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Palm Trees

Windmill Palm Tree

Windmill Palm Tree

Growing Zone: 7-11




Pindo Palm

Pindo Palm

Growing Zone: 6-11




Queen Palm

Queen Palm

Growing Zone: 9-11 outdoors




Coconut Palm

Coconut Palm

Growing Zone: 9-11 outdoors




Sago Palm Tree

Sago Palm Tree

Growing Zone: 8-11 outdoors




Pygmy Date Palm

Pygmy Date Palm

Growing Zone: 9-11 outdoors




Areca Palm Tree

Areca Palm Tree

Growing Zone: 9-11 outdoors




Christmas Palm

Christmas Palm

Growing Zone: 9-11 outdoors




Ponytail Palm

up to 10% OFF

Ponytail Palm

Growing Zone: 9-11 outdoors




Sylvester Palm

Sylvester Palm

Growing Zone: 8-11 outdoors




European Fan Palm Tree

up to 10% OFF

European Fan Palm Tree

Growing Zone: 8-11 outdoors




Bottle Palm Tree

Bottle Palm Tree

Growing Zone: 10-11 outdoors




Mexican Fan Palm

Mexican Fan Palm

Growing Zone: 8-11 outdoors




Lady Palm Tree

Lady Palm Tree

Growing Zone: 8-11 outdoors




Canary Island Date Palm

Canary Island Date Palm

Growing Zone: 9-11 outdoors




Fishtail Palm

Fishtail Palm

Growing Zone: 9-11 outdoors




Majesty Palm

up to 10% OFF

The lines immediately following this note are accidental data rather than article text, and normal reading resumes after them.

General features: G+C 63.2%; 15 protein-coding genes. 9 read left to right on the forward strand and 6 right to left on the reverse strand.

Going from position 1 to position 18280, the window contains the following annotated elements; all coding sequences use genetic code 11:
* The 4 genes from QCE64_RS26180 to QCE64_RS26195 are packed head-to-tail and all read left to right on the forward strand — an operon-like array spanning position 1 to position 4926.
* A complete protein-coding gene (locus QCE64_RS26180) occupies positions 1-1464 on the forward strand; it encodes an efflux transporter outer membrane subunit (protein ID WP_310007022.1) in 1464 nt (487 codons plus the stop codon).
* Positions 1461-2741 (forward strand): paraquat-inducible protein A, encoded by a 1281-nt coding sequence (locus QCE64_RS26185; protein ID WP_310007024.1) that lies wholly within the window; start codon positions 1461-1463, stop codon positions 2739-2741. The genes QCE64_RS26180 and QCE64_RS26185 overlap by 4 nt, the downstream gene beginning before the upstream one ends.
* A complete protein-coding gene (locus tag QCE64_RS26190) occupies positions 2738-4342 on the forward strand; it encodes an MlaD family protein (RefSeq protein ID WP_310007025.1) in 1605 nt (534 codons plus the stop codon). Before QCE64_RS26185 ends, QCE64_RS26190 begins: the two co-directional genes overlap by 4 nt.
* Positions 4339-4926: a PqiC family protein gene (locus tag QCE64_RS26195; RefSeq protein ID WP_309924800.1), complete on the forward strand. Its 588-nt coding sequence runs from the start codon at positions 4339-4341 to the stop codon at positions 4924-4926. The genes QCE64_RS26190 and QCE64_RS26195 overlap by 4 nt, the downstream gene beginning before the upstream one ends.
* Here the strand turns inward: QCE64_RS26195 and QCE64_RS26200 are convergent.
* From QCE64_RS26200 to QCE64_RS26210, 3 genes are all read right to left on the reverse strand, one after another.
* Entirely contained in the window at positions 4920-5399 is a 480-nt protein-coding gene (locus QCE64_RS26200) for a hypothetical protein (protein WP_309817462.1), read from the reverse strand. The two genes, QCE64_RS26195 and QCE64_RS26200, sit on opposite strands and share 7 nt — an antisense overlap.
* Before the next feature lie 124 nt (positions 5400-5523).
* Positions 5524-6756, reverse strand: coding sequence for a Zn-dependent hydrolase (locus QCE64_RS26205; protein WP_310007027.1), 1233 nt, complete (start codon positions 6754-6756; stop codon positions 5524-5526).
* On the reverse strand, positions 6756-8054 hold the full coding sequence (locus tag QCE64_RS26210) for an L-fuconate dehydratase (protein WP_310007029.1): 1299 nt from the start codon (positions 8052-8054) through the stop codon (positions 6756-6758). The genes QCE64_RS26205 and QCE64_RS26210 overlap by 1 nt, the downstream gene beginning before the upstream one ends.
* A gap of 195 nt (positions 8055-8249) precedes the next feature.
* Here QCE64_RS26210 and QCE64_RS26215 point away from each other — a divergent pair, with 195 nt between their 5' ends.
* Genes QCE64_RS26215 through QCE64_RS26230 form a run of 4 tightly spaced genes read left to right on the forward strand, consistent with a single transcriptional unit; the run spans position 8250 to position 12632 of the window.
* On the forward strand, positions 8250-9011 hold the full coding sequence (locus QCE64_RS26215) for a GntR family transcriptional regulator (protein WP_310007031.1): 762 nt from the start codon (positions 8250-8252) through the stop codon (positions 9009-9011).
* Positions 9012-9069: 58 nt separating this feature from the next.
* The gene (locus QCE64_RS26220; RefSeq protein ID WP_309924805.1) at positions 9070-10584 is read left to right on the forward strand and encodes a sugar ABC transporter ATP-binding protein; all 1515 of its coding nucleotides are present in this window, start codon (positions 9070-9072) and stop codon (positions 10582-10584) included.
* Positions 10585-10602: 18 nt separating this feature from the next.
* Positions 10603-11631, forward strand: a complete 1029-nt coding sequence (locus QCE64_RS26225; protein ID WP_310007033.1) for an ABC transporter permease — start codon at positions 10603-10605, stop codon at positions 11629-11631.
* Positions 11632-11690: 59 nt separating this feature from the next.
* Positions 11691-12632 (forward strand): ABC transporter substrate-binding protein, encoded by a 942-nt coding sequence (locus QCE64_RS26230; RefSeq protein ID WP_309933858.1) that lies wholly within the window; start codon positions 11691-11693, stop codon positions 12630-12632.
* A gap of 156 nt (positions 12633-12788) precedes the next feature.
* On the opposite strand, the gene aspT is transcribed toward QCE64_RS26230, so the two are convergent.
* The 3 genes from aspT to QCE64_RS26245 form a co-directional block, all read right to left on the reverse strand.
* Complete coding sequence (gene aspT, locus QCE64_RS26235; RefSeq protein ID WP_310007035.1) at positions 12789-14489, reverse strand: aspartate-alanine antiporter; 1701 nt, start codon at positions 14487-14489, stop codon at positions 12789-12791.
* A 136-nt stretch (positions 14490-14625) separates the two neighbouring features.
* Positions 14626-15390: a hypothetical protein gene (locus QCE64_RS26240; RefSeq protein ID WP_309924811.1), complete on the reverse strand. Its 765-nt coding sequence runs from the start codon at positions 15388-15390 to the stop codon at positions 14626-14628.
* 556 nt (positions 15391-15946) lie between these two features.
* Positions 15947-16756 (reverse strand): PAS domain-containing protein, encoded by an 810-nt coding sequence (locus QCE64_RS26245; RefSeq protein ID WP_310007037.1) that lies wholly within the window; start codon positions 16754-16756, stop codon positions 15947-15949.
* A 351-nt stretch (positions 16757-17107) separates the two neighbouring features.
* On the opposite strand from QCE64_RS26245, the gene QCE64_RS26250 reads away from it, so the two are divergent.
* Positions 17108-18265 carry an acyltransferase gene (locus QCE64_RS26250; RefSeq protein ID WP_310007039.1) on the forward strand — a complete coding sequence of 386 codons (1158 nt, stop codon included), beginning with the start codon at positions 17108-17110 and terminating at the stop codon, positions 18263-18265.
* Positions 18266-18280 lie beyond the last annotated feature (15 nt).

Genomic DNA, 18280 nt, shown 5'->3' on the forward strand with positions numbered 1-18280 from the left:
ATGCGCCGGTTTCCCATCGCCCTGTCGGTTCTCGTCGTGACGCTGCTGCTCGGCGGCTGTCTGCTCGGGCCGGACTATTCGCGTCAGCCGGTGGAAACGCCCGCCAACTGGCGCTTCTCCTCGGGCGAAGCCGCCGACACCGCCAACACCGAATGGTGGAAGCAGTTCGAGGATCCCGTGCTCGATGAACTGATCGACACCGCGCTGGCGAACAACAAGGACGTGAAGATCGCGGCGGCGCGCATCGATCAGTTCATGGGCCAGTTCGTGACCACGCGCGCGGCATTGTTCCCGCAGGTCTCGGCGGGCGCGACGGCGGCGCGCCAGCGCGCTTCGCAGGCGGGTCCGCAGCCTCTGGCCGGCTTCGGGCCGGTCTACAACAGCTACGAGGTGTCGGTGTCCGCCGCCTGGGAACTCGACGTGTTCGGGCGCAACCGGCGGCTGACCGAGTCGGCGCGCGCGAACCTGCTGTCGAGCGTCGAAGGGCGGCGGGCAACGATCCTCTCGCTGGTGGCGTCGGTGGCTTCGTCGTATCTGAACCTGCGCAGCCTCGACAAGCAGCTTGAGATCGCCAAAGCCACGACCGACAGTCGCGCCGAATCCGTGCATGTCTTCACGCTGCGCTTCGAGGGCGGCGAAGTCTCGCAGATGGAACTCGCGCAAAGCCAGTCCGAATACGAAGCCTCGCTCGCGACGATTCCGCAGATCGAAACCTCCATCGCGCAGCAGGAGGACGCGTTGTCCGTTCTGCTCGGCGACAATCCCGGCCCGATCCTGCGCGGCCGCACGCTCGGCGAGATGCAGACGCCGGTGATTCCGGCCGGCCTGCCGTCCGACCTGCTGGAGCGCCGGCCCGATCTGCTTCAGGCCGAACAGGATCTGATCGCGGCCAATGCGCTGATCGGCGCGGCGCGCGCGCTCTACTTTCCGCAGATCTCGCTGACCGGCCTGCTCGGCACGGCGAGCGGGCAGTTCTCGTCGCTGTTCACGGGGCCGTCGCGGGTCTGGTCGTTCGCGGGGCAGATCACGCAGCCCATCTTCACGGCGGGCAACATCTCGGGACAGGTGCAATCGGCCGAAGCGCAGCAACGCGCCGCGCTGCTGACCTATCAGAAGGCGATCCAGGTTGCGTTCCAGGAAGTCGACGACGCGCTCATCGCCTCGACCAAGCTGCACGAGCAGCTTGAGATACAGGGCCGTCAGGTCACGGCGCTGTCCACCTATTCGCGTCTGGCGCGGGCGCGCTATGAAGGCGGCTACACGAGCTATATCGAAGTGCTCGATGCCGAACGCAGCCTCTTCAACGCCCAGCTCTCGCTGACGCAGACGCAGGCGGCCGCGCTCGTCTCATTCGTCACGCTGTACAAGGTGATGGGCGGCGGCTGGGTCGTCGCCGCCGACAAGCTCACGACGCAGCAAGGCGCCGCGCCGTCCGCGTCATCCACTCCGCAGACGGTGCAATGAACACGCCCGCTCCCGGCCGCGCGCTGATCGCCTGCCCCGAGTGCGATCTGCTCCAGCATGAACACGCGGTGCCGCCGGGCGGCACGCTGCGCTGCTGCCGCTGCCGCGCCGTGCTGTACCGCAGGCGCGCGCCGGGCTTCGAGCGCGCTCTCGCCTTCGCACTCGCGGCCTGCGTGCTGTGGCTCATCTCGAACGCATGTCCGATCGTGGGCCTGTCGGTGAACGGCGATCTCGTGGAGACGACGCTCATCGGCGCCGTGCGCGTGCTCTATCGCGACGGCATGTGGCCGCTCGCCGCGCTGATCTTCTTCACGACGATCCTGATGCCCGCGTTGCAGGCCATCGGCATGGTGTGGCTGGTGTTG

Majesty Palm

Growing Zone: 9-11 outdoors




Palm Trees

Believe it or not, palm “trees” aren’t trees at all...

They’re actually closely related to grass, because of the way their circulatory systems soak up water. Loved most for its paradise like vibes, palm trees are the perfect option if you’re looking to bring a tropical feeling to your garden or even inside of your home! With over 2500 species, outstanding root stamina, adaptability and variety, any of our palm trees will bring a coastal feel to your home.


Type of Palm Growing Zone Annual Growth Spacing Sun Characteristics
Windmill 6-11 Slow 6 to 10ft Full or Partial Grows up to 10 to 20 feet tall, Single trunk with fan shaped fronds. Great for patio or accent that doubles for shade.
Pindo 6-11 Slow 8 to 10ft Full or Partial Round Canopy with blue-grey fronds. Has a stocky single trunk and grows up to 15 to 25 feet tall.
Needle 5-10 Fast 8 to 10ft Full Shrubby palm that is almost trunkless, hardest of all palms. Grows up to 8 to 12 feet tall.
Pygmy 8-11 Outdoors Moderate 12 to 15ft Full or Partial Dwarf palm with curving trunk and has a dense, full crown. Grows up to 6 to 12 feet tall
Ponytail 9-11 Outdoors Slow 5ft Full or Partial Swollen trunk that looks almost like a bulb with hair like leaves that grow from the top like a ponytail. Grows up to 10 to 15 feet tall.
Queen 8-11 Outdoors Moderate 15 to 25ft Moderate Single trunked palm with glossy bright green leaves and a drooping canopy. Has ornamental orange dates on them and grows to about 25 to 50 feet tall.
Coconut 9-11 Outdoors Slow 22ft Full or Partial Grows about 20 to 30 feet tall, has grey ringed bark and large crown of fronds.
Sago 8-11 Outdoors Slow 8 to 15ft Full or Partial Has thick and shiny green fronds grows up to 8 to 15 feet tall.